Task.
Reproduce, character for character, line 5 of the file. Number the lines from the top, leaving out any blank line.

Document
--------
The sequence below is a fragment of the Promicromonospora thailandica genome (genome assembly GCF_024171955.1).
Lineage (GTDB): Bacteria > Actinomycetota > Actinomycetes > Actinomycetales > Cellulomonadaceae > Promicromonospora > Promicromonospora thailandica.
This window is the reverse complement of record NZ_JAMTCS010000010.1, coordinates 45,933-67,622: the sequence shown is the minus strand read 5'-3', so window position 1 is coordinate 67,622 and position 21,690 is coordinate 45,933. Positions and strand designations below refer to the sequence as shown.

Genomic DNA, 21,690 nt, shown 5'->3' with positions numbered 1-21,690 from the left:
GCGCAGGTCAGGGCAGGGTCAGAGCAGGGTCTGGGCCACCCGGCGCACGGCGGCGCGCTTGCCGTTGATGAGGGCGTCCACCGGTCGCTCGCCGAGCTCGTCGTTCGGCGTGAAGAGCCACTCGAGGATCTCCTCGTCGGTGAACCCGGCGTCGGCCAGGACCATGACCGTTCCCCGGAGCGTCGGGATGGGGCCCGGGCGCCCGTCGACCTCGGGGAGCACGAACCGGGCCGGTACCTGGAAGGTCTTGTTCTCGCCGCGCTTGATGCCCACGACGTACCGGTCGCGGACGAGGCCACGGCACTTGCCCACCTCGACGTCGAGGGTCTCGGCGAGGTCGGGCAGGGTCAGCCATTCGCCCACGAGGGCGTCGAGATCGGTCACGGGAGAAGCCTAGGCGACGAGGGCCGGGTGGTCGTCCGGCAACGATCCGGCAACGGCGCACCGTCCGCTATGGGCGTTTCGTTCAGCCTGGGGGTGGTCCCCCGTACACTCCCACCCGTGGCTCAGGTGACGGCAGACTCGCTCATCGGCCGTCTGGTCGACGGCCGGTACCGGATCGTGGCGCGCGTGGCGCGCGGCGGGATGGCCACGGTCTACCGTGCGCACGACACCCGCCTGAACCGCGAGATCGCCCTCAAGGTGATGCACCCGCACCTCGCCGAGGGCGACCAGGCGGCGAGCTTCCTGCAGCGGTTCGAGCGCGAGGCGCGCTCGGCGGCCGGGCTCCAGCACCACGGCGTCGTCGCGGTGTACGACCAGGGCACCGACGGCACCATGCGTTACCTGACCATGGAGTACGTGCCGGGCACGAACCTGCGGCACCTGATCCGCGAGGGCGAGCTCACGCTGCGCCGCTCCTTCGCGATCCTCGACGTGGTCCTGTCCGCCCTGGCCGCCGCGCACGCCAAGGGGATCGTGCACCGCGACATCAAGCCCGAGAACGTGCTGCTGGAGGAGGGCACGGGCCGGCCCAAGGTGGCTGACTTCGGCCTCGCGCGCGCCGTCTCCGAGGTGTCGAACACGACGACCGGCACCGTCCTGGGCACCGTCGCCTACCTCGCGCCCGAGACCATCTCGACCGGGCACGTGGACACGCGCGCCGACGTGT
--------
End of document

GCGCAGGTCAGGGCAGGGTCAGAGCAGGGTCTGGGCCACCCGGCGCACGGCGGCGCGCTTGCCGTTGATGAGGGCGTCCACCGGTCGCTCGCCGAGCTCGTCGTTCGGCGTGAAGAGCCACTCGAGGATCTCCTCGTCGGTGAACCCGGCGTCGGCCAGGACCATGACCGTTCCCCGGAGCGTCGGGATGGGGCCCGGGCGCCCGTCGACCTCGGGGAGCACGAACCGGGCCGGTACCTGGAAGGTCTTGTTCTCGCCGCGCTTGATGCCCACGACGTACCGGTCGCGGACGAGGCCACGGCACTTGCCCACCTCGACGTCGAGGGTCTCGGCGAGGTCGGGCAGGGTCAGCCATTCGCCCACGAGGGCGTCGAGATCGGTCACGGGAGAAGCCTAGGCGACGAGGGCCGGGTGGTCGTCCGGCAACGATCCGGCAACGGCGCACCGTCCGCTATGGGCGTTTCGTTCAGCCTGGGGGTGGTCCCCCGTACACTCCCACCCGTGGCTCAGGTGACGGCAGACTCGCTCATCGGCCGTCTGGTCGACGGCCGGTACCGGATCGTGGCGCGCGTGGCGCGCGGCGGGATGGCCACGGTCTACCGTGCGCACGACACCCGCCTGAACCGCGAGATCGCCCTCAAGGTGATGCACCCGCACCTCGCCGAGGGCGACCAGGCGGCGAGCTTCCTGCAGCGGTTCGAGCGCGAGGCGCGCTCGGCGGCCGGGCTCCAGCACCACGGCGTCGTCGCGGTGTACGACCAGGGCACCGACGGCACCATGCGTTACCTGACCATGGAGTACGTGCCGGGCACGAACCTGCGGCACCTGATCCGCGAGGGCGAGCTCACGCTGCGCCGCTCCTTCGCGATCCTCGACGTGGTCCTGTCCGCCCTGGCCGCCGCGCACGCCAAGGGGATCGTGCACCGCGACATCAAGCCCGAGAACGTGCTGCTGGAGGAGGGCACGGGCCGGCCCAAGGTGGCTGACTTCGGCCTCGCGCGCGCCGTCTCCGAGGTGTCGAACACGACGACCGGCACCGTCCTGGGCACCGTCGCCTACCTCGCGCCCGAGACCATCTCGACCGGGCACGTGGACACGCGCGCCGACGTGT